Remove Anti-Money Laundering Loophole in the Kenyan Finance Act 2018 to Curb Terrorism
A version of this article was first published in the Daily Nation 24 January 2019
Al-Shabaab’s latest terrorist attack at the DusitD2 hotel and business complex on Tuesday 15 January 2018, provides an opportunity to strengthen Kenya’s Anti-Money Laundering and Counter-Terrorism Financing (AML/CTF) frameworks. This is because an existing amendment to the Tax Procedures Act 2015, introduced by the Finance Act 2018, weakens current financial reporting, investigations and surveillance mechanisms carried out by the Financial Reporting Centre (FRC), and other various financial institutions such as the Central Bank of Kenya (CBK) plus other financial sector regulators as mandated by law. At least 21 people died, while 28 people were reported as injured when armed militants stormed the luxury hotel compound in Nairobi. In his address to the nation, concerning the attack President Uhuru Kenyatta promised fellow citizens that Kenya’s security agencies “…will seek out every person that was involved in the funding, planning and execution of this heinous act.”
This statement reinforced his 2018 Jamuhuri Day speech in which he indicated that the government is keen to prevent illicit financial flows that jeopardizes both national and human security through corruption, drug smuggling, child or human trafficking and jeopardizing delivery of public services. Money laundering and terrorism financing are major elements in the execution of terrorist plots. This is because operatives need finances to sustain themselves during target selection, surveillance, preparation and implementation of their evil schemes to harm innocent civilians. Recent reports have pointed to how one of the attackers camouflaged himself by living an ordinary but somewhat affluent lifestyle that afforded: food; proper grooming; residence in a middle-income estate; and the luxury of an accessorized a vehicle which sustained both him and his wife. This points to undetected access to resources but also reminds Kenyans of the history pointing to when Osama Bin Laden once owned an Ostrich farm in Kenya whose funds are believed to have been used in the Nairobi 7 August 1998 Bomb blast attacks and the American September 11 attacks.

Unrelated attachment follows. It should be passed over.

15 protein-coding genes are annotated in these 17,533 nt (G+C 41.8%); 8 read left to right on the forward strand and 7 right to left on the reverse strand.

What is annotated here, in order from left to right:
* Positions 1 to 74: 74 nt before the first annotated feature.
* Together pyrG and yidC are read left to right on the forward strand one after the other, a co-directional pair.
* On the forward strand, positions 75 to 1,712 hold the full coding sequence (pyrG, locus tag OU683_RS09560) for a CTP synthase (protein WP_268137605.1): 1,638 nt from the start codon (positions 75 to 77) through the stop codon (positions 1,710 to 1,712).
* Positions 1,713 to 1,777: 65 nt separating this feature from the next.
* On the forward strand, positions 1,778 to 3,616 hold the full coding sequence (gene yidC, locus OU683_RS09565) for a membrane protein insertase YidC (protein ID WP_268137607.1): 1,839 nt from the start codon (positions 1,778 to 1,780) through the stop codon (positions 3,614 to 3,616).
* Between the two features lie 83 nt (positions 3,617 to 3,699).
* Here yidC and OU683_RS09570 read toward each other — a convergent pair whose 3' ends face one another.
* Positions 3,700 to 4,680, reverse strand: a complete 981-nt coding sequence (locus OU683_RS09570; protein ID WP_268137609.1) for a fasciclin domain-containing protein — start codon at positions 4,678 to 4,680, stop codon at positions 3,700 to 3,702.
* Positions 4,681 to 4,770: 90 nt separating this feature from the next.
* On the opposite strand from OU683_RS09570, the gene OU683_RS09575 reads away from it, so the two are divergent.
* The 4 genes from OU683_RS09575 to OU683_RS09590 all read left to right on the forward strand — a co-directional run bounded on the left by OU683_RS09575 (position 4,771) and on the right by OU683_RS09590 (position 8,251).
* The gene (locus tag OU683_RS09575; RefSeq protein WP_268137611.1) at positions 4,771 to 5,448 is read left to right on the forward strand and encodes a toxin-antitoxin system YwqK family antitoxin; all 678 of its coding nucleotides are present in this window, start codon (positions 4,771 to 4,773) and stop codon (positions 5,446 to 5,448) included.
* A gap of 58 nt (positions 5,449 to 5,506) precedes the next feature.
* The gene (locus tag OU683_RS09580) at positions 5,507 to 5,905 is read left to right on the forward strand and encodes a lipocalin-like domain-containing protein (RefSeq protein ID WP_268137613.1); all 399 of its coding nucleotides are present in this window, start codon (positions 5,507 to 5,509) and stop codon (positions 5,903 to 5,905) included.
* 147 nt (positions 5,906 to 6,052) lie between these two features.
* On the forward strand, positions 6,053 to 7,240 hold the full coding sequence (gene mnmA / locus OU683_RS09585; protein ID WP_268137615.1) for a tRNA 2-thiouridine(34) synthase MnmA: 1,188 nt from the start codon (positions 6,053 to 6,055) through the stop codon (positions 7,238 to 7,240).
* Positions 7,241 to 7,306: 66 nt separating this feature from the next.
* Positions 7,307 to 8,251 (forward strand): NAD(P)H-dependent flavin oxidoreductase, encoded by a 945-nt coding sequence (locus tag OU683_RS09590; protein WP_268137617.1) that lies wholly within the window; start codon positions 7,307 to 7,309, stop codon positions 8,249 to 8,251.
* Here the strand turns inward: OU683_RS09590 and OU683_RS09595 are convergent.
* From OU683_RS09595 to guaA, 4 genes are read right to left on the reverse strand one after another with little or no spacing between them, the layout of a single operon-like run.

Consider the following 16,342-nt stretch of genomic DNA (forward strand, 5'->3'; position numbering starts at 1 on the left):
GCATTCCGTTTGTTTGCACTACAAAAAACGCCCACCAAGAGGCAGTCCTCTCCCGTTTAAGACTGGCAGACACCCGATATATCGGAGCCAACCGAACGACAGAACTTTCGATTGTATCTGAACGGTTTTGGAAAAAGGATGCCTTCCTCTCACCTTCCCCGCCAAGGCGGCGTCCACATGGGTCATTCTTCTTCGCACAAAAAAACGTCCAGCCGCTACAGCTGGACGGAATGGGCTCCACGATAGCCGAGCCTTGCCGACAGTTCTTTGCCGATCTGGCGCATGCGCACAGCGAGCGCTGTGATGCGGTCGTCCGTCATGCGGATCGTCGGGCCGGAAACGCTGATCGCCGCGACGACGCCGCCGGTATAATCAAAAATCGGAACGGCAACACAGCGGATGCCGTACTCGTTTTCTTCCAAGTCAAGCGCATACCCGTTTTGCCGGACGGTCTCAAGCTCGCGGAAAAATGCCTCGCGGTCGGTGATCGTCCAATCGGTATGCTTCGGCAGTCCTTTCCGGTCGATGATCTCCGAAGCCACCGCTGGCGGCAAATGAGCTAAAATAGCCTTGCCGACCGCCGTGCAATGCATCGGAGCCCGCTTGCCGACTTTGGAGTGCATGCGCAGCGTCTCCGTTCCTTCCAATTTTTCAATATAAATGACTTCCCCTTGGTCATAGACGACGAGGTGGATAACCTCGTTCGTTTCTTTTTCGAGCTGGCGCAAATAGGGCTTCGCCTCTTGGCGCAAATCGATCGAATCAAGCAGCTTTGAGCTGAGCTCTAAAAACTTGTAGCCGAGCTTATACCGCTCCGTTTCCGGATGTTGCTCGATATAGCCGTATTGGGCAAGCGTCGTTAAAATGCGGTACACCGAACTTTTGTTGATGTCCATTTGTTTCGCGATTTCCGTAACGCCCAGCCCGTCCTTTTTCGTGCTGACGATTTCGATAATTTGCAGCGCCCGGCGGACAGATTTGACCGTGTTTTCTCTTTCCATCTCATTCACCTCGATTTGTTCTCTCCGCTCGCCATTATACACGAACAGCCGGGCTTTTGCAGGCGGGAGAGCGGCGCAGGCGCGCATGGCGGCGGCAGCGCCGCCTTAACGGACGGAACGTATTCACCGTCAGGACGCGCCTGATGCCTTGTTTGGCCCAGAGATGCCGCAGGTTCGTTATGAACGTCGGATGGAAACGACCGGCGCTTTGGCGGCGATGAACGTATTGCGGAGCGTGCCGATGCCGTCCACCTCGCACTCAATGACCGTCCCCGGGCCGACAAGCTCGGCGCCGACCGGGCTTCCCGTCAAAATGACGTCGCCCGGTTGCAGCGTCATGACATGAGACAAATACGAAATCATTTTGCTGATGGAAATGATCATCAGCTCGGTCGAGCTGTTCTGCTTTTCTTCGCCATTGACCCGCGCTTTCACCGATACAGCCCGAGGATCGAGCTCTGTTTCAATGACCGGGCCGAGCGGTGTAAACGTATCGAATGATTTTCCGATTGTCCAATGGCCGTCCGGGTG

Currently, Kenya’s AML/CFT regulatory frameworks are governed by the Proceeds of Crime and Anti-Money Laundering Act, 2009 (POCAMLA) and the Prevention of Terrorism Act, 2012 (POTA). POCAMLA particularly seeks to: criminalize money laundering plus provide measures for combating it; provide for the identification, tracing, freezing, seizure or confiscation of proceeds of crime; and provide for international cooperation or assistance in money laundering investigations plus proceedings. Other than formalizing the establishment of the Assets Recovery Agency (ARA), POCAMLA also aims to target incidences of economic crimes. Following an amendment in 2017 to POCAMLA the law now imposes penalties to those found culpable of crimes as a means of tackling corruption, curbing the financing of terrorism, and preventing drug trafficking.